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Author Topic: New numbers!  (Read 2175 times)

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New numbers!
« Reply #15 on: April 21, 2010, 08:43:24 PM »

Of course it is worth it to rebuild. The later engines had cast nodular steel cranks, which can handle 550hp easily, still rev into the 6500-7500rpm without problems, have a strong core and little core shift so they are stable blocks, and depending on the number of miles, she may not even require a cylinder rebore job. Even if there is internal damage, like a messed up bore, the block can be re-sleeved by pressing a new sleeve in. Heck, I have a 1976 truck block in my 68 Charger (it will eventually make its way to my 1939 Nash Business Coupe, but that's later).
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Stan Paralikis

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New numbers!
« Reply #16 on: April 22, 2010, 03:53:53 AM »

I have to stick my nose in where it doesn't belong sometimes but, somethings I continue to hear things that make all my orifices pucker.  In this case, it's the term "truck block".  No such thing.  I'll leave now - lol

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New numbers!
« Reply #17 on: April 22, 2010, 06:51:42 AM »

Stan, you didn't stick your nose where it didn't belong (yet), but truck block is usually simply associated with a smaller cam and larger water jacket simply to give more bottom end torque for towing/hauling, and keeping her cooler from the stress of towing/hauling. You are right, it is still completely interchangeable with even the 440 six-pac parts/components, no "truck specific" parts other than camshaft actually.
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Marcel

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New numbers!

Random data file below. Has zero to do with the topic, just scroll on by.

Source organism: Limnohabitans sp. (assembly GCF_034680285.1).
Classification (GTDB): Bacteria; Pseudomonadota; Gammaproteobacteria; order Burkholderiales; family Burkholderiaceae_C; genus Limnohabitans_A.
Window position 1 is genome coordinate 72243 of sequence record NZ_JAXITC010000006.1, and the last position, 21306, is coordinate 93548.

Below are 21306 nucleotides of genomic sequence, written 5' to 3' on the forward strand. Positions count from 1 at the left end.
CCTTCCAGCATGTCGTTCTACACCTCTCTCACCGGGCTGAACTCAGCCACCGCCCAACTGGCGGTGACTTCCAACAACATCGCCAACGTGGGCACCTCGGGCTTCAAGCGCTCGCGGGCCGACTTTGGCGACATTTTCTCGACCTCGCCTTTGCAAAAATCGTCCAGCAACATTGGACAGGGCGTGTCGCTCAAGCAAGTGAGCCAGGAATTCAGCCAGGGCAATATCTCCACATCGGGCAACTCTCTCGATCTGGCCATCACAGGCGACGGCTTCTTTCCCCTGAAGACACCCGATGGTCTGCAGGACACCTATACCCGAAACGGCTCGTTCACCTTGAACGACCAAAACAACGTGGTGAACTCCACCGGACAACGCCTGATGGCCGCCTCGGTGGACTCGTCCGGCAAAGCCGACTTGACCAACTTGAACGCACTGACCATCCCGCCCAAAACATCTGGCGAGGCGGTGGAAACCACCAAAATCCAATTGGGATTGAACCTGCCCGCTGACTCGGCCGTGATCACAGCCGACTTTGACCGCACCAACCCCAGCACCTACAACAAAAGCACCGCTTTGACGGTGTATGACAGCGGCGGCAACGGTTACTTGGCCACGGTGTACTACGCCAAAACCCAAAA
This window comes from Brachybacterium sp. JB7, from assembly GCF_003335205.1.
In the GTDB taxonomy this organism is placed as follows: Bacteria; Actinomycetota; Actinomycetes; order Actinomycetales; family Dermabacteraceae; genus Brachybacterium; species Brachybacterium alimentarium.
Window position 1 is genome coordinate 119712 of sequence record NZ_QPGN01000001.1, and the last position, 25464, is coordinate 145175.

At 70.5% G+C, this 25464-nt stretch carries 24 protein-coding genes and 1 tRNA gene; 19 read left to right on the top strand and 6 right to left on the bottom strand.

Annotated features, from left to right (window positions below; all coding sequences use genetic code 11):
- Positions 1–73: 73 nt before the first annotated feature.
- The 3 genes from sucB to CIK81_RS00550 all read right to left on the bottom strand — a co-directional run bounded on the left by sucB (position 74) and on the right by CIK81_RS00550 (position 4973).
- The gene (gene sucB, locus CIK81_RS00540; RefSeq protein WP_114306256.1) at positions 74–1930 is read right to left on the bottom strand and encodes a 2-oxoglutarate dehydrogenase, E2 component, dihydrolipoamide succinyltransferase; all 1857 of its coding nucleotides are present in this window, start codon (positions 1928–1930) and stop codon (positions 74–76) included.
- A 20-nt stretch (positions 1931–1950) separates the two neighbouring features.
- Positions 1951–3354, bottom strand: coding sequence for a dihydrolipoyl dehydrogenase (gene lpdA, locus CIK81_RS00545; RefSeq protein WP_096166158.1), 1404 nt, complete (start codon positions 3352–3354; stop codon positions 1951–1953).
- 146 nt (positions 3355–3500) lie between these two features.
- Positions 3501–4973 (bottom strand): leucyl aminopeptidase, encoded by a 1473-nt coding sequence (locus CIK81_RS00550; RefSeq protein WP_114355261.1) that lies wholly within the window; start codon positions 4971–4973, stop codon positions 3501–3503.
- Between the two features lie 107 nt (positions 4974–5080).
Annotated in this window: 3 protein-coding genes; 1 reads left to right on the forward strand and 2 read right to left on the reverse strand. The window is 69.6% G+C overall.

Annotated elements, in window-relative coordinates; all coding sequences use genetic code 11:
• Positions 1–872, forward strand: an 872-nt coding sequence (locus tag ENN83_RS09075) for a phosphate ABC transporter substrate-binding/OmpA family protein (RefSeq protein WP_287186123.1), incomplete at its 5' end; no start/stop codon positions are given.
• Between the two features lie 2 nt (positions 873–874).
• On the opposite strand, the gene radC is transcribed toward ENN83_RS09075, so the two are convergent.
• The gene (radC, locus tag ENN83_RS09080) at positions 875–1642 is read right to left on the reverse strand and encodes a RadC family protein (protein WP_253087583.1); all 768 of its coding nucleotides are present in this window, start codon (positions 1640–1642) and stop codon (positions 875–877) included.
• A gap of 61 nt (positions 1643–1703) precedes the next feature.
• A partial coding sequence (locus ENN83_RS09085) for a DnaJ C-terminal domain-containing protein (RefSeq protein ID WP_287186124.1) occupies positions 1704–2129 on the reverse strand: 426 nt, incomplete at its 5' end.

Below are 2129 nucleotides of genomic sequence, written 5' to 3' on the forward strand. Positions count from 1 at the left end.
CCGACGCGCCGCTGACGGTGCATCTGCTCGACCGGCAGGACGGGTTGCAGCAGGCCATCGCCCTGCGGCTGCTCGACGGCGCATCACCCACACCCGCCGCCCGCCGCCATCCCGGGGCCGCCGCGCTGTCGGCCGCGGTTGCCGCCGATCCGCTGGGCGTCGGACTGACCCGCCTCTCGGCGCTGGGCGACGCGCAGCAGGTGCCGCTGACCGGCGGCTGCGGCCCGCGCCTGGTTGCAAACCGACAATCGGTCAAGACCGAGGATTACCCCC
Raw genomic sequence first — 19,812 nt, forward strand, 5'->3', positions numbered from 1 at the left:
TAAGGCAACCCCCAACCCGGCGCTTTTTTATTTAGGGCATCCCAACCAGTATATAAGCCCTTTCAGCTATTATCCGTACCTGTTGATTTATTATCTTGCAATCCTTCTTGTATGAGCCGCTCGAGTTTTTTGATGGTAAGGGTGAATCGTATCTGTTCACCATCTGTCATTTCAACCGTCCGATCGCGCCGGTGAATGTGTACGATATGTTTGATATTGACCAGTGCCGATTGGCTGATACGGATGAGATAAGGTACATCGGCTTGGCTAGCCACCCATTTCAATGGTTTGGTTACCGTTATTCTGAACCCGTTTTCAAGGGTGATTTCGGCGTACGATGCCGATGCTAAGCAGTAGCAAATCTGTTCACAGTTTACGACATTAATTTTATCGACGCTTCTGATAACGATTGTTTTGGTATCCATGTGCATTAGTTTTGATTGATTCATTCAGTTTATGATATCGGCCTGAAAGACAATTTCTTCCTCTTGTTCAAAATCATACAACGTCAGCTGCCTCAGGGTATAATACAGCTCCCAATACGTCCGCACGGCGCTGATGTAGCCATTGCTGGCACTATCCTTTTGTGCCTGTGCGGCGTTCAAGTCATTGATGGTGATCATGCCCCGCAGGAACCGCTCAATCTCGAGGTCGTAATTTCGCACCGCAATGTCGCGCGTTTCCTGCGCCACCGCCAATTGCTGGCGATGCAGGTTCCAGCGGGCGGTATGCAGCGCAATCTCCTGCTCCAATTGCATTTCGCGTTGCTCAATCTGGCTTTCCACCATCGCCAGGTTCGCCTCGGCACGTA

« Reply #18 on: April 25, 2010, 10:39:03 PM »


Just had a look at the engine and it's the one with the cast crank.
This might be the core I'm going to use for the new project!
The Pistons have the chrysler star inside with a 10 behind it..
So these are stock?
Thx folks!

boyfriend2010-04-26 04:42:07
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Guests

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New numbers!
« Reply #19 on: April 26, 2010, 09:29:54 PM »

Better stick the measure tape on them pistons, they may be oversized .010inch, can't verify that.
 
If the block is solid, and if you don't want the cast crank, which is still a cast nodular steel, not GM cast iron, so it is still good for 6500rpm without a problem, good for 600hp without an issue, so not a bad crank, but if you want a steel crank, other than aftermarket, you have the 413 steel crank, and the 426 Wedge (hey, isn't that what you were going to be building to begin with???). 
Here's a good source for reasonable price.
 
http://store.440source.com/3750-Stroke-Crankshafts/products/39/
 
440 Source has some pretty good prices actually, and I have never heard anything bad about them.
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Marcel

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New numbers!
« Reply #20 on: April 27, 2010, 02:29:48 AM »

Hi thx for you reply!
I was also thinking of putting a complete stroker kit inside this engine.
.010  oversize isn't that bad I think..


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Guests

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New numbers!
« Reply #21 on: April 27, 2010, 06:55:33 PM »

You can do a 4.15inch stoker crank, and use big block Chevy sized rod journals, plenty of places out there with stroker kits and all that. I recommend the BBChevy rod diameters because the big block Mopar journals are good for torque and work, not so good for high rpm, just right on the edge of being too big, and today's quality of materials fixes the smaller journal size and strength of the 70s.
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